Writing had once meant a lot to me, and now I wonder whether it too has collapsed along with so much else. My hands move over the keys. Uncertainly, I begin to jot down some of what I have been going through.
Its useless, words cannot do justice to what I feel. So I stare, in the blank screen I see my dim reflection. The reflection of a 38-year-old-woman.
To feel peace…
I still go to church. The one he was in, where our friends, family and strangers gathered over his casket. I look around the people appear happy, content, calm and serene. I have spent days sitting in the pew over the years, looking for something. The answers to my sadness.
Tonight as I laid in bed, I thought its not the place is it? No place can free us from our suffering. Not a single place in the entire world. But I still prayed, it was my crutch.
I gradually stopped feeling like a victim. I stopped asking why me? Why him?
It been nearly ten years now. Ten years- with all my subsequent life.
The way I think now is deeply influenced by what I practice. For years I have tried to change myself into the person I was. I tried to regain my faith in Him. To hand EVERYTHING over like I had… Do I believe? Through everything I still diligently try to be the person who possesses wisdom, courage and compassion. A person who recognizes with the depths of her being that you cannot hold onto anything, not even your children. That if I manage to accept this basic fact I will not feel so violated, so alone in my waves of grief.
A spiritual journey is difficult to explain in words. Words seem tired, old, self-evident, obvious and simple. My faith is intact, its just different. Its not the same as it was when I was 28. Its changed and that’s ok, I have changed.
Miracles – I have said this over and over again…
Whenever I hear of parents whose children have died I think of the long, long road ahead of them. I want to rush out and hold their hands, assure them that their darkness will lift, that though their lives have changed irrevocably, they will be able to experience light again, a different light from the one they thought they would live in earlier, but light nonetheless.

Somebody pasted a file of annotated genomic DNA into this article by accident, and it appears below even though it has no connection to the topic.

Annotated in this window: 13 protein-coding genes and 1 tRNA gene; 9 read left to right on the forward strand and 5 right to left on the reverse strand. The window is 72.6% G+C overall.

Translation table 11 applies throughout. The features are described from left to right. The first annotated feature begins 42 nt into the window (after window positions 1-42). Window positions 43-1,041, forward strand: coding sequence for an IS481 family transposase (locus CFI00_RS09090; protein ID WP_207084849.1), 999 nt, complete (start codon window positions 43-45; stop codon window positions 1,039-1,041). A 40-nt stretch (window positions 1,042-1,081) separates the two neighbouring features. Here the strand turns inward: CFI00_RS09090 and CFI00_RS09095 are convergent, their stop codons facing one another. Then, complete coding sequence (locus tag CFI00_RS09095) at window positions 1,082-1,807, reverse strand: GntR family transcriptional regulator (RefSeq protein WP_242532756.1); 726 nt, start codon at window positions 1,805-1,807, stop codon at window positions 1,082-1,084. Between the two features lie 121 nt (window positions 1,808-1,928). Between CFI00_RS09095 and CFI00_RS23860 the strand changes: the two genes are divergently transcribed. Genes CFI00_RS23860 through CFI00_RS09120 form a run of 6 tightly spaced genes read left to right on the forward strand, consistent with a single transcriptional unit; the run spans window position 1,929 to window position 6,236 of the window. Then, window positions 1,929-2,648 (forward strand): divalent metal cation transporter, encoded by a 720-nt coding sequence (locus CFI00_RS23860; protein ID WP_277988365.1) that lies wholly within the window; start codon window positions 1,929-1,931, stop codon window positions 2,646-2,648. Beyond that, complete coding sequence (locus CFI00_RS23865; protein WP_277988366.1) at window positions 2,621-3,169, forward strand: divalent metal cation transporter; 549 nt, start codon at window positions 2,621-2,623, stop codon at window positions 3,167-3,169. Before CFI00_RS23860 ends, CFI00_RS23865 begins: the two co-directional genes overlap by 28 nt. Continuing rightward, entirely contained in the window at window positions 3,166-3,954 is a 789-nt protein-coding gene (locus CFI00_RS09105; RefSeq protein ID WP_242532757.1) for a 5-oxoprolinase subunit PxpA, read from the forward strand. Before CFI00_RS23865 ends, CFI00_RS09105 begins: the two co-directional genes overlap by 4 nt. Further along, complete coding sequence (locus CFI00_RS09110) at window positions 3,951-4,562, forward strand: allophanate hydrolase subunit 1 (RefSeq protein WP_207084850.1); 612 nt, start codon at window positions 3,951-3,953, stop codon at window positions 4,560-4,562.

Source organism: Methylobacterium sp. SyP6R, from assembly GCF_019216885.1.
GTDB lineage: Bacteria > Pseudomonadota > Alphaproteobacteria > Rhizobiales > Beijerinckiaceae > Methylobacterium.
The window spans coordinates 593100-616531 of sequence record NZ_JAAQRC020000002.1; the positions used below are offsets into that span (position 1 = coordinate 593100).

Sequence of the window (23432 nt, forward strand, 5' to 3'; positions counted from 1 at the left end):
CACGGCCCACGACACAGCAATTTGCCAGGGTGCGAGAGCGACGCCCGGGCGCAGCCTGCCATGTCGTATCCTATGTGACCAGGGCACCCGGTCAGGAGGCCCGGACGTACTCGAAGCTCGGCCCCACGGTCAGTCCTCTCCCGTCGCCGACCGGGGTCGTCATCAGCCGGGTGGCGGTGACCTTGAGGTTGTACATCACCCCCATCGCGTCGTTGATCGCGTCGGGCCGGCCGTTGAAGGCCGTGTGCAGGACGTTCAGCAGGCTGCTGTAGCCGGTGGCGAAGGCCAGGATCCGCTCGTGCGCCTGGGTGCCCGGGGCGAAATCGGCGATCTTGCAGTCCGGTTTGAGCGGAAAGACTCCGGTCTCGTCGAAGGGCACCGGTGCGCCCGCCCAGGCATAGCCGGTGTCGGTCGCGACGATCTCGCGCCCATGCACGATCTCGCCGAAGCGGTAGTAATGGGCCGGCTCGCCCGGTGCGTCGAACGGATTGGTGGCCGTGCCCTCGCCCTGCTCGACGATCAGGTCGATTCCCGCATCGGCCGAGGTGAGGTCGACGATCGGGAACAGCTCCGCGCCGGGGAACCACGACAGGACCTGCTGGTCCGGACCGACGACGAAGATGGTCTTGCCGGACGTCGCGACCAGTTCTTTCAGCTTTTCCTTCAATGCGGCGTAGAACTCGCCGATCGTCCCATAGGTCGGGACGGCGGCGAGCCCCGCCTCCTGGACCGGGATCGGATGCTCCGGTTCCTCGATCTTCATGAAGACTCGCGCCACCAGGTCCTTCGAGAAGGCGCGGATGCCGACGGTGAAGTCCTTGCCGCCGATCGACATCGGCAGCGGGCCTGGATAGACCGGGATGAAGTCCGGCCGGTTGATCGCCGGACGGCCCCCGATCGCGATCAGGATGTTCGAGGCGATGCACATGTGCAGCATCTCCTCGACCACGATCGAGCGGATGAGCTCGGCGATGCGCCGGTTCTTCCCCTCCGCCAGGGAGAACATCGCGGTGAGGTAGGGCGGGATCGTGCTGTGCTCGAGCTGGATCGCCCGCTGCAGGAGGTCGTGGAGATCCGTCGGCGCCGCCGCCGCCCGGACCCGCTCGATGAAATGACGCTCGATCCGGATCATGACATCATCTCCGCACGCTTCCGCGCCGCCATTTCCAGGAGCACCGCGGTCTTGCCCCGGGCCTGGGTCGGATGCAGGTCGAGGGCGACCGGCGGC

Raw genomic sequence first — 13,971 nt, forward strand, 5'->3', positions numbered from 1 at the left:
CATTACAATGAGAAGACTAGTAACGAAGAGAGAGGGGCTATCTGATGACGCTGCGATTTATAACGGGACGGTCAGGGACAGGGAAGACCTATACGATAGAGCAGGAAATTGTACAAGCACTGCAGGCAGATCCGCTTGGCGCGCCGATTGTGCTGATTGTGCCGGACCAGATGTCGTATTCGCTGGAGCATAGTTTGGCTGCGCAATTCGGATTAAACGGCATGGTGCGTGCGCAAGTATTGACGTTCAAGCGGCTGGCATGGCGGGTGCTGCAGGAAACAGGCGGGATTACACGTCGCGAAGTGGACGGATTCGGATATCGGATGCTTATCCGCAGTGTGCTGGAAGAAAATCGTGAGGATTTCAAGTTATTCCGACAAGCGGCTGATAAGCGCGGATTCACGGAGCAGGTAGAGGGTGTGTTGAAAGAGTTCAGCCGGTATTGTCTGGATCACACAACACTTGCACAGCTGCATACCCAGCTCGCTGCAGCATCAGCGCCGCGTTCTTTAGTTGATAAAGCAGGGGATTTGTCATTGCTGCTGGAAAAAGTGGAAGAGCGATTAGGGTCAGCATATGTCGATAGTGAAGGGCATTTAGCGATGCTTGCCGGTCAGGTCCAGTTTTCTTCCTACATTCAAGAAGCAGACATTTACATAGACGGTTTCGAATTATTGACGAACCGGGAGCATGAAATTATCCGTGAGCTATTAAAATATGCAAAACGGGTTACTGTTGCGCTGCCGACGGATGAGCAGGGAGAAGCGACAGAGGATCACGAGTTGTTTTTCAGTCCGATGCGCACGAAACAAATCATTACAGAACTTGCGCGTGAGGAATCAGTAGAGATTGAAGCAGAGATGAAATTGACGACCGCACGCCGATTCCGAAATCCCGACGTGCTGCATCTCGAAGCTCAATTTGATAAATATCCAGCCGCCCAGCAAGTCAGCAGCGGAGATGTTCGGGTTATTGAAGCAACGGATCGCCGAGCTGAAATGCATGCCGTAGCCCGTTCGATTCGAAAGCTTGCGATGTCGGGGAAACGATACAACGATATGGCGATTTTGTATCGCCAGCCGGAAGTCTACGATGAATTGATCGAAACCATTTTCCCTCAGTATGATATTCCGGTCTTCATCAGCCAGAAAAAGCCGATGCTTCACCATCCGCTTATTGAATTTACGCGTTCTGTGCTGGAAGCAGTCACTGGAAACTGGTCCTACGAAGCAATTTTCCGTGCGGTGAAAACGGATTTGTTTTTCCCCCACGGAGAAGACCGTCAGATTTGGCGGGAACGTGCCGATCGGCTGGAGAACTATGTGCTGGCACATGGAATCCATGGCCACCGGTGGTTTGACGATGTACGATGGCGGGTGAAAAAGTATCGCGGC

I want to present with a smiling face. See, this happened to me. It happened, I thought nobody could help, but that was not true. I was helped, by many, many – even though it did not feel like help at the time.
Through my loss I was taught to love my children differently, to cherish what’s simple. So I hold their hands… I look at their fingers… tiny 7-year-old ones, dirty 13 year-old boy fingers and 20 year-old fingers that are just a little more experienced. I love harder, forgive easier and let go of what isn’t good.
Sometimes I struggle with knowing where we go… what is next? Have I done everything just right, have I taught my kids the important lessons. I believe they know the greatest gifts are love, forgiveness and compassion… They know to weather a storm with grace and to find the beauty after.
We were all there…
I was so lucky to spend nearly two weeks the kids in Hawaii…I am always thankful for how close these three are even with the separation in age.
On our first day sitting on the beach, all three kids were yelling. Julianna screaming that Jody was there with us!
This to me is EVERYTHING!